What makes a great supply-chain leader? Steve DiBlasi, vice president of global sourcing with Lanier Clothes, has an answer.
The very best supply-chain software on the market will not propel an organization to success, says DiBlasi. The real key is effective leadership.
“If you don’t have leaders throughout your organization,” he says, “you’re never going to be as successful as you can be.”
Businesses are constantly looking for ways to become more competitive. Many lack the necessary quality of leadership to make it happen. Never mind that they appear to have an adequate number of individuals running various departments. “Leadership is not a matter of position,” says DiBlasi. “It’s a matter of action. We need people who are focused on results and have vision.”
Good leaders aren’t fixated on quarterly results, despite pressure in that area from investors. They need to be “looking beyond the horizon.” A leader “needs to be selfless, not self-promoting, care about the people who work for him, and have a certain level of character that motivates people. They’ll only follow if they believe in him.”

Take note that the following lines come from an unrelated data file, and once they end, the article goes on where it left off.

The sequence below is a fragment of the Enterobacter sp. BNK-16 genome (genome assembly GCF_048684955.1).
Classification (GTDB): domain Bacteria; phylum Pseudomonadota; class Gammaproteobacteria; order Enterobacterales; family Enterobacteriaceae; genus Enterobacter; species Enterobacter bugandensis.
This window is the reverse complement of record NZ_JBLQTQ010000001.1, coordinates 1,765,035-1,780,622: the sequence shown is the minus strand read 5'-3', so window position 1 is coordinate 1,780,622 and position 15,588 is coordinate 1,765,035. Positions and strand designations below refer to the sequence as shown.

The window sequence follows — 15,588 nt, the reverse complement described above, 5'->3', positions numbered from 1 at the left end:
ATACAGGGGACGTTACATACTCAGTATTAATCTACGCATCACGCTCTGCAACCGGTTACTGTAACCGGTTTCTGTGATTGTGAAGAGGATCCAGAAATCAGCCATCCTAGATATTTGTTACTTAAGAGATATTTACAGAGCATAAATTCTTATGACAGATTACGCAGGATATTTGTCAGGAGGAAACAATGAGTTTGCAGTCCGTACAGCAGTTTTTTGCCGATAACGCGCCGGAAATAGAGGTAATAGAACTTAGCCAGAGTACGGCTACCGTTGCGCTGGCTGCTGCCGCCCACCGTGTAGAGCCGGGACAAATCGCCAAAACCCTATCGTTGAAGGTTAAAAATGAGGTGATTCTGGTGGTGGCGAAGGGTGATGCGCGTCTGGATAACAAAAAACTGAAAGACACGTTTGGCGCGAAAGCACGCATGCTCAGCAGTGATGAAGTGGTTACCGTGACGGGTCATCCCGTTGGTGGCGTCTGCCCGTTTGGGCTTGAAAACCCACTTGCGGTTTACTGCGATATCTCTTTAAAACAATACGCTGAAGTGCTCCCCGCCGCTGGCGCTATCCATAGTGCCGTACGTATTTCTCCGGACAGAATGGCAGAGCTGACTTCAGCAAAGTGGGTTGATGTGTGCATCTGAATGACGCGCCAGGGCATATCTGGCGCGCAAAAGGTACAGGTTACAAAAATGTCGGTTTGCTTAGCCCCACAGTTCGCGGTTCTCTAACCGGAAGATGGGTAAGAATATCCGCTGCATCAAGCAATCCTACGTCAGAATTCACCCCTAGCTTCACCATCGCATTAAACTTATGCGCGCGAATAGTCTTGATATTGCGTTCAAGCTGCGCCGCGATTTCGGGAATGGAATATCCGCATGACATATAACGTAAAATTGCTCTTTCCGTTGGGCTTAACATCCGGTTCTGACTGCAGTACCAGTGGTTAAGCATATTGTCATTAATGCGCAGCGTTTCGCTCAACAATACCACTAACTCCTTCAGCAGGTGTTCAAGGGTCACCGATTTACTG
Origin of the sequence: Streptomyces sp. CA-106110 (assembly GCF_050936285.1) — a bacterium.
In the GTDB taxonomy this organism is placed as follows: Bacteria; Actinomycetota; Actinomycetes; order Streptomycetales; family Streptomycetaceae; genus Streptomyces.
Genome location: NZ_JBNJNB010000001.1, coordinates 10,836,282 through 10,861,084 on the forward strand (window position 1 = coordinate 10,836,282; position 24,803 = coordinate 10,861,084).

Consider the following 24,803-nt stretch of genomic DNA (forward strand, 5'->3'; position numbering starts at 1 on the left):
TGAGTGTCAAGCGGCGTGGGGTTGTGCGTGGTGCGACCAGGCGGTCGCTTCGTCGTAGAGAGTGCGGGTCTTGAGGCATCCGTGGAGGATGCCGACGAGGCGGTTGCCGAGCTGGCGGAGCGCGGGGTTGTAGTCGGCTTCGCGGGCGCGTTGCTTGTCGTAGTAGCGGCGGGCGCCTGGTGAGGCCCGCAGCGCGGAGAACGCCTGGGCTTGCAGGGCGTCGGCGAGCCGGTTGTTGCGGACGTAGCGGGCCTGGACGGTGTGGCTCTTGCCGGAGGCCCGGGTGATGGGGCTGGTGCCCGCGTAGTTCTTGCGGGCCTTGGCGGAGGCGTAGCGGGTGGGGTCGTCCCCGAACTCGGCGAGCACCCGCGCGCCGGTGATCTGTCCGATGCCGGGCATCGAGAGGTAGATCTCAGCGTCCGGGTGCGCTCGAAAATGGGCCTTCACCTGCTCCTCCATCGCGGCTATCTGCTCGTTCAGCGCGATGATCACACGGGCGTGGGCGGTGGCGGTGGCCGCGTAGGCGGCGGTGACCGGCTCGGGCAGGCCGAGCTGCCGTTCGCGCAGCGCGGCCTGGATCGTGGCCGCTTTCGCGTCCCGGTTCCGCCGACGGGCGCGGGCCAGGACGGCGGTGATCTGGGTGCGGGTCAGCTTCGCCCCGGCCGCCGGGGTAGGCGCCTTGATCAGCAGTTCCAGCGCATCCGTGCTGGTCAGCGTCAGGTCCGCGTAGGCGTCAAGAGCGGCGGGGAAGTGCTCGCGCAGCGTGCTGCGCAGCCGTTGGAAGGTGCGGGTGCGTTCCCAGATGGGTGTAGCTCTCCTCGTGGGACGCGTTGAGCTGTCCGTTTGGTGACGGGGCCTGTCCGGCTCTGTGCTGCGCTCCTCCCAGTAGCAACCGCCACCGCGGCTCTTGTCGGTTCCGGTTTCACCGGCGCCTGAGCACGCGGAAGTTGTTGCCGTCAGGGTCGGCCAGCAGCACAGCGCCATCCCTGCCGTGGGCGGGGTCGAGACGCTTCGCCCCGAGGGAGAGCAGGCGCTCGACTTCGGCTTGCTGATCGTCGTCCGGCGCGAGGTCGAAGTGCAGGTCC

Every leader must achieve a balance between delegation and attention to detail. “You have to find out what style works best for you,” DiBlasi says, “but it’s clear that managers tend to be very task-oriented, while leaders tend to be results-oriented.” In many organizations, top leadership is determined to micromanage the process. “Your best bet is to give people a task to do, and the latitude to come up with the best way to achieve results.”
The first step toward becoming an effective leader is to focus inward – “learn from the people around you, to see where your value system lies. A leader spends a career preparing for opportunity.”
Strong, charismatic leaders can create a vacuum when they leave a company. To avoid that possibility, they should work with the people underneath them to make sure others are capable of taking over upon their departure.
“If you’ve prepared properly, then everyone in the organization should be able to assume that responsibility,” DiBlasi said. “A good leader nurtures other leaders.”